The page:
George Mason vs. George Washington: the battle of the Georges lives on!

Posted: January 24, 2014 at 3:06 pm

One of our Mason Ambassadors who guides campus tours for prospective students and their parents likes to conclude her talk at the George Mason statue. There she points out that our university’s namesake has his back turned to the Washington Monument, a permanent indication, apparently, of the strained feelings that the founding fathers had toward each other late in their revolutionary lives.

Mason and Washington indeed were once friends and confidantes. Washington once wrote of Mason, “I could think of no person in whose friendship, care and abilities I could so much confide.” When corresponding with Benjamin Franklin and Lafayette, Washington called Mason “a zealous and able supporter of the liberties of this country and a particular friend of mine.”

That all changed in 1787 when Mason and Washington were on opposite sides at the Constitutional Convention in Philadelphia. Mason, whose Virginia Declaration of Rights would later serve as the model for the federal Bill of Rights, saw holes in the plan. Washington supported it. Their relationship breached, as former Mason professor Peter R. Henriques detailed so thoroughly several years back in “An Uneven Friendship: The Relationship Between George Washington and George Mason.”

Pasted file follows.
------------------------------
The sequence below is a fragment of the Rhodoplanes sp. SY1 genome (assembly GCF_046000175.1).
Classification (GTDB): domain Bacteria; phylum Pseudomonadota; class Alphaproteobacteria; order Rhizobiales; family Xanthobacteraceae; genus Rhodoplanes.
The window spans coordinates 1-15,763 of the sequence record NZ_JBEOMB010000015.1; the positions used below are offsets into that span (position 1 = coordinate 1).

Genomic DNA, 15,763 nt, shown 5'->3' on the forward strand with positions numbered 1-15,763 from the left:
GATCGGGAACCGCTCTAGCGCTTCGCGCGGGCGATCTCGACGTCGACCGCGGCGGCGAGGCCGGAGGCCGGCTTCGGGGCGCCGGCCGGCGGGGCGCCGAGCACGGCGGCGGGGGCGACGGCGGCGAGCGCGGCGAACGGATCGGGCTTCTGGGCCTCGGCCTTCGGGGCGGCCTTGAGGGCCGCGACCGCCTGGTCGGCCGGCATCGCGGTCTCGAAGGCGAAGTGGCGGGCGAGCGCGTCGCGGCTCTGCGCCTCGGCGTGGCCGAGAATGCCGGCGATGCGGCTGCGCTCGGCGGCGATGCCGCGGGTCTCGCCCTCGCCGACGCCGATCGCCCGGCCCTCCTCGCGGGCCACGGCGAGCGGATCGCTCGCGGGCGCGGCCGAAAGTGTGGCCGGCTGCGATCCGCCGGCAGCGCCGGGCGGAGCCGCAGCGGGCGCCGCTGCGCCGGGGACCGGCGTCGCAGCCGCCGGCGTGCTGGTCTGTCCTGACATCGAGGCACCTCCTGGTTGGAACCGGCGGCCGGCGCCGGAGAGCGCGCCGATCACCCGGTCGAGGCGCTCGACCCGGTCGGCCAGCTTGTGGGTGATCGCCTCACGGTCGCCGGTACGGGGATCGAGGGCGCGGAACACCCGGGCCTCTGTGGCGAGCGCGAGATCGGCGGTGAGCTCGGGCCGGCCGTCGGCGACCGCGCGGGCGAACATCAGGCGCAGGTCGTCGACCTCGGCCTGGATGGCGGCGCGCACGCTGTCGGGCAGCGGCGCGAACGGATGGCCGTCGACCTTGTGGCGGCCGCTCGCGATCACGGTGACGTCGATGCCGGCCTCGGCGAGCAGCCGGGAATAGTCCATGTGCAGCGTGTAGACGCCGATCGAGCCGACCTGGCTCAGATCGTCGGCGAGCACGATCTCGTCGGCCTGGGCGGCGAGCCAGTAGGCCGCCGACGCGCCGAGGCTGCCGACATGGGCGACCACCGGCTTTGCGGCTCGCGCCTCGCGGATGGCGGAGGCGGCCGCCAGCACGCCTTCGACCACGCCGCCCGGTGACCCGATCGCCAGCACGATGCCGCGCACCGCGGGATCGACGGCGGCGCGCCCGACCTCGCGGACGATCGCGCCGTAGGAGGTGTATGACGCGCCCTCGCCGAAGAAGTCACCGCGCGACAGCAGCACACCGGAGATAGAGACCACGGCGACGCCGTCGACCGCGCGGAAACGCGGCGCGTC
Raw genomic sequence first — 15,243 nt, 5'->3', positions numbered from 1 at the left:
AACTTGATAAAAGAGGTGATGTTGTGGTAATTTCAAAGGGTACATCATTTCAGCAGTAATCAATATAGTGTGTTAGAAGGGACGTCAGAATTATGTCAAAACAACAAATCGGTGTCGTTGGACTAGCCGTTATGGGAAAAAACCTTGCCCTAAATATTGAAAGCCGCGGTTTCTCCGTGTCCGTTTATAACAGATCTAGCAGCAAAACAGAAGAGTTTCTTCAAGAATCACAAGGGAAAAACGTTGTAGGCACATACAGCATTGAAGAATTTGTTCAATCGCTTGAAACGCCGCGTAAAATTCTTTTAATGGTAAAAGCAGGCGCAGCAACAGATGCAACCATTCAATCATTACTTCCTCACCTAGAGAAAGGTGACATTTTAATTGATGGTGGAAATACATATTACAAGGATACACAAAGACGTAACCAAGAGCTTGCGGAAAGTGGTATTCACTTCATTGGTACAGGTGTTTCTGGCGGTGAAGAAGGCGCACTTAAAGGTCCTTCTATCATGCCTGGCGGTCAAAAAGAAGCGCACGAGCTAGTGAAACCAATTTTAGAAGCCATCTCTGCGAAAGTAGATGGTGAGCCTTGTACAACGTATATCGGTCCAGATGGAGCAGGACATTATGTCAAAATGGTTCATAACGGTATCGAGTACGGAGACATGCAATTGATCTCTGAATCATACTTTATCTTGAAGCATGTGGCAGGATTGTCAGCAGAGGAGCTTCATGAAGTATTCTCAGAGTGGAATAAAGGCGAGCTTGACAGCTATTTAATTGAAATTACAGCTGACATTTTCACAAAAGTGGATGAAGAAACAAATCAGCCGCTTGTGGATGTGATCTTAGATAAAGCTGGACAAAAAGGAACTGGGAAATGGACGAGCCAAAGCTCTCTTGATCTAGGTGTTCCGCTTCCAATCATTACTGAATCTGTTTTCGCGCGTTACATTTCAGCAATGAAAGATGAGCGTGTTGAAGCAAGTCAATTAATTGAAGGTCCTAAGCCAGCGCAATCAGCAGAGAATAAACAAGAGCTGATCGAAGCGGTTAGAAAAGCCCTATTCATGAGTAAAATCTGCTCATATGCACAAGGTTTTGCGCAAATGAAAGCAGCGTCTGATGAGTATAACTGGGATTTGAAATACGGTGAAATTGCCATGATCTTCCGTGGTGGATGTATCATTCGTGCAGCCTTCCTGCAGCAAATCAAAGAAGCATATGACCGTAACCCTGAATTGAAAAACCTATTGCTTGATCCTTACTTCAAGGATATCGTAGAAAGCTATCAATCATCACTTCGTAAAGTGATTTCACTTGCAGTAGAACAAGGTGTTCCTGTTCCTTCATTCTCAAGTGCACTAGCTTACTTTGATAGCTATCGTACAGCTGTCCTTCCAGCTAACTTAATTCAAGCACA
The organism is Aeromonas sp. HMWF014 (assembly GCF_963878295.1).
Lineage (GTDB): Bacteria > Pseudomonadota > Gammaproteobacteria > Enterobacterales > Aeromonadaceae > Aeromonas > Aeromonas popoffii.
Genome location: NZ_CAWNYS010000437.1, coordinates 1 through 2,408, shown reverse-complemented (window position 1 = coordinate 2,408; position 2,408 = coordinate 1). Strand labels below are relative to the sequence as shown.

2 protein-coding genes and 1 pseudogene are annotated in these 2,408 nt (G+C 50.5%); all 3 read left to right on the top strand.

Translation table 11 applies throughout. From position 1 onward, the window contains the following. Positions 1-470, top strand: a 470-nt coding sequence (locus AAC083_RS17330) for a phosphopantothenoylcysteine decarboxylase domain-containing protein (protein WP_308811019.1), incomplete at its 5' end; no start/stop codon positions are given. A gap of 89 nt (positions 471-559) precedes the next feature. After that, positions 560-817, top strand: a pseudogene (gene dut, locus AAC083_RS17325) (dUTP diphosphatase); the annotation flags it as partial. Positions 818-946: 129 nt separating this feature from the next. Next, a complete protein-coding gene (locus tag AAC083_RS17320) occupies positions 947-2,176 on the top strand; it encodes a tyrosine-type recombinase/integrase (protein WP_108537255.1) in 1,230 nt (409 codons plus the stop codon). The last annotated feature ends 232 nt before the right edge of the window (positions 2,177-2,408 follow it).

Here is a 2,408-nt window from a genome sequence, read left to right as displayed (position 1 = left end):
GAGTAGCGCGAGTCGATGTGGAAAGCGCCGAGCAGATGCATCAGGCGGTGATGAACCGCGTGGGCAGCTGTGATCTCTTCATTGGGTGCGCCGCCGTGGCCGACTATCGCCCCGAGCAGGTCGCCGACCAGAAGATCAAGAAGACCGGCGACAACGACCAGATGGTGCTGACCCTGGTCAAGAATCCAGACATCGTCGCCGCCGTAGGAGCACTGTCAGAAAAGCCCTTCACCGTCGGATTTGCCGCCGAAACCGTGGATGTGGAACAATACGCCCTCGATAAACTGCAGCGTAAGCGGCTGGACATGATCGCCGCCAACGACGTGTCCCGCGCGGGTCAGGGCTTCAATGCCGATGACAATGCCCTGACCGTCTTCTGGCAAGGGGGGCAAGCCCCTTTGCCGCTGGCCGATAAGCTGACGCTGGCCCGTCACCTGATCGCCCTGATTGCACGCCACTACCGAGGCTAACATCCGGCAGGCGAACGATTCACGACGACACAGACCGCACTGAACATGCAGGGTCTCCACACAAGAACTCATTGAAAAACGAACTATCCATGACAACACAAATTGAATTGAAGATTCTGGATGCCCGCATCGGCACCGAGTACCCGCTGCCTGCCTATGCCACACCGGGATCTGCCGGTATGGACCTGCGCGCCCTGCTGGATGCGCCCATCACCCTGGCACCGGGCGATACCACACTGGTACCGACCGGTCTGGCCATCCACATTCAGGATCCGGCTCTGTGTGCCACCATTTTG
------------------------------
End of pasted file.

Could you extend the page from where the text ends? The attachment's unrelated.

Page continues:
On Saturday, we pick up with a slightly different rivalry when our men’s basketball team plays host to George Washington at noon at the Patriot Center. The inaugural “Revolutionary Rivalry” game, with both teams now competing in the Atlantic 10 Conference, promises to be a fierce yet friendly founders’ feud between proud Patriots and classy Colonials.

The schools, less than 20 miles or an Orange Line ride apart, may not be quite as close as Gunston Hall and Mount Vernon were when Mason and Washington lived along the Potomac River in Fairfax County. But the institutions do share common ground as outstanding universities in the capital region and as destinations for some of the brightest minds, both students and faculty, from around the globe.

This is going to be fun for years to come, and not just in basketball. The Revolutionary Rivalry is a competition among all 16 of the Mason and George Washington sports teams that play each other during the school year, with the overall winning school taking ownership of the Tri-Corner Hat Trophy. Headed into the nationally televised game Saturday, the score for this inaugural season is knotted at four points apiece.

By the way, that ratification vote at the Constitutional Convention went 89 to 79 in Washington’s favor. I’d take that same score Saturday, only reversed.

May the best George win. And may this be the renewal of a rivalry that spans the centuries.

 

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Write to Ángel Cabrera at president@gmu.edu

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